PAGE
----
Bottom line is this, there are many ways to address this from ACT, REBT, CBT, and many others that all can be successful, as long the person using them wants to do it. Willingness is the first step to learning and doing anything. Willingness can come in the form of saying, “I will try this one time without judgment and see what happens” to ” I will try and live my life by these values and principles” and anything in between. It is all up to each person. Let me tell this story about how each person is different, and that there is not just one way to address stuttering. We saw a young man who stuttered who had no interest in doing any explicit talking about his emotions or feelings or thoughts or values (most of the time). But he loved to do the Van Riper stuttering modification technique of “cancelations.” He loved it! He would volunteer to go into stores and ask sales clerks questions, make difficult phone calls (for him) and use this technique. He would then talk about what he felt with a smile and confidence. At one point we ask (after he said he wanted to use Cancelations during a job interview), “What was your experience like using cancelation in your job interview?” He said, “Oh I thought about it right before the interview and planned on using it with specific words but when when I got in there I totally forgot about it and just talked.” We asked, “How was the interview?” He said, “It went well. I think I used cancelations, but I couldn’t say how many. I was just focusing on the message.”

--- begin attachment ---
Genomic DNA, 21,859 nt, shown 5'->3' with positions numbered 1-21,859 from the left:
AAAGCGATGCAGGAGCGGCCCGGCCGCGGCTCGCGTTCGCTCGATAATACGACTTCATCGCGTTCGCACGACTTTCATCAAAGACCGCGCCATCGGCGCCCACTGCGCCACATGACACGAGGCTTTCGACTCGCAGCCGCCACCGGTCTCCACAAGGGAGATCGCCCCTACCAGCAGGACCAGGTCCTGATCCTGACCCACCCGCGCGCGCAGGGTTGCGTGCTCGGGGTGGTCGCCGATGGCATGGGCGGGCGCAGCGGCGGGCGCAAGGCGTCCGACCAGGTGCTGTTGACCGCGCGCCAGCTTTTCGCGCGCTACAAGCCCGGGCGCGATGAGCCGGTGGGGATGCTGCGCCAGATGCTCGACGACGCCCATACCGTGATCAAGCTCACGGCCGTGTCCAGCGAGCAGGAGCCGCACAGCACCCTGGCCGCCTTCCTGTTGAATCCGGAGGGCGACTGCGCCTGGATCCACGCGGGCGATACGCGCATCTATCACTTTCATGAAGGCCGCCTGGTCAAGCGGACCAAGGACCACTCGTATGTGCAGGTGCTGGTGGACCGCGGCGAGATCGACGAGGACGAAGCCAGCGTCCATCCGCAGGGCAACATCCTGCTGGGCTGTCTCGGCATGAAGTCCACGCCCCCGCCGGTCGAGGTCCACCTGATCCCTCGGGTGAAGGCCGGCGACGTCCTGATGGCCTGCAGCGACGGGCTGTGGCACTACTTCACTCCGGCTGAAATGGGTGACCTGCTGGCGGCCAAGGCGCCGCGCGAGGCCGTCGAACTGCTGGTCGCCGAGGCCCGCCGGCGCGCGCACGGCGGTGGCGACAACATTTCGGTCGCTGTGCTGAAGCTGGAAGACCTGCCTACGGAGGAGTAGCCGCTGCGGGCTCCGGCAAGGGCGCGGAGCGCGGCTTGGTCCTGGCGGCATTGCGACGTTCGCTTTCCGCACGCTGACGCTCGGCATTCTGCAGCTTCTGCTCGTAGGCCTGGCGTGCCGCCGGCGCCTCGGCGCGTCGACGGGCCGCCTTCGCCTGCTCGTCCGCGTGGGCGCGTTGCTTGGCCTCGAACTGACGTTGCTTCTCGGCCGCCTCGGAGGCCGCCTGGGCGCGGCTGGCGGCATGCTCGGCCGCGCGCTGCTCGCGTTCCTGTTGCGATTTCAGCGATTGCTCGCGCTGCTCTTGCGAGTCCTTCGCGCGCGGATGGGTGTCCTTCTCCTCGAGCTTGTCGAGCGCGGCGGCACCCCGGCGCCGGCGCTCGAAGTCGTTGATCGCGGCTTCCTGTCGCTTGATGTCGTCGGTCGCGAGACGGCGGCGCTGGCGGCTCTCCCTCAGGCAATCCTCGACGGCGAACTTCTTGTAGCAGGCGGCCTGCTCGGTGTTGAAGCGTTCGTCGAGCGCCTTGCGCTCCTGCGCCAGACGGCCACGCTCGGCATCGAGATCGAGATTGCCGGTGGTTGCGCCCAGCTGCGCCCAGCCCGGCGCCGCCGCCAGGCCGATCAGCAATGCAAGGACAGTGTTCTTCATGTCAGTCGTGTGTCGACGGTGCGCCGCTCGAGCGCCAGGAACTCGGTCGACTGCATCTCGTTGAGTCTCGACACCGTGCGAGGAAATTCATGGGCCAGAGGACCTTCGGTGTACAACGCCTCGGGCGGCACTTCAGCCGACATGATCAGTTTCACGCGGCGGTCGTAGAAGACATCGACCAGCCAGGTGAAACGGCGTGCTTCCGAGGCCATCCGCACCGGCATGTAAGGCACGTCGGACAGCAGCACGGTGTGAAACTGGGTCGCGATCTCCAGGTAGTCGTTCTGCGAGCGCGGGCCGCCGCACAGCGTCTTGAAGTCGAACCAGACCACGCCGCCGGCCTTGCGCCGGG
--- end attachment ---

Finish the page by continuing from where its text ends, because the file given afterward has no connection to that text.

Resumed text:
Great question, Hazel! Keep asking questions! Keep being the person you want to be!
    With compassion and kindness,
    Scott

    • Thanks Scott for your great comments.

      I agree with you that so many of our thoughts get in the way of allowing our brain to do what it is designed to do when speaking. Actually, I find it easiest to speak with natural fluency, when my mind is blank – free of language and what words I’m going to say, before I start speaking. When this happens, I am literally “thinking aloud” – like Barbara mentioned above – and all I am focussed on is the person I’m talking to and the content of what I am expressing. However, I don’t find doing this easy, which is why I asked my question 🙂

      Practising public speaking skills are great! As a member of Toastmasters, I do this regularly and when I compare how I used to deliver speeches (rooted to one spot with very little vocal variety/body language) to how I deliver them now (much more animated) – there is a big difference. Definitely, I think that Toastmasters or similar public speaking organisations can really help PWS and I often encourage those I know, to give it a go!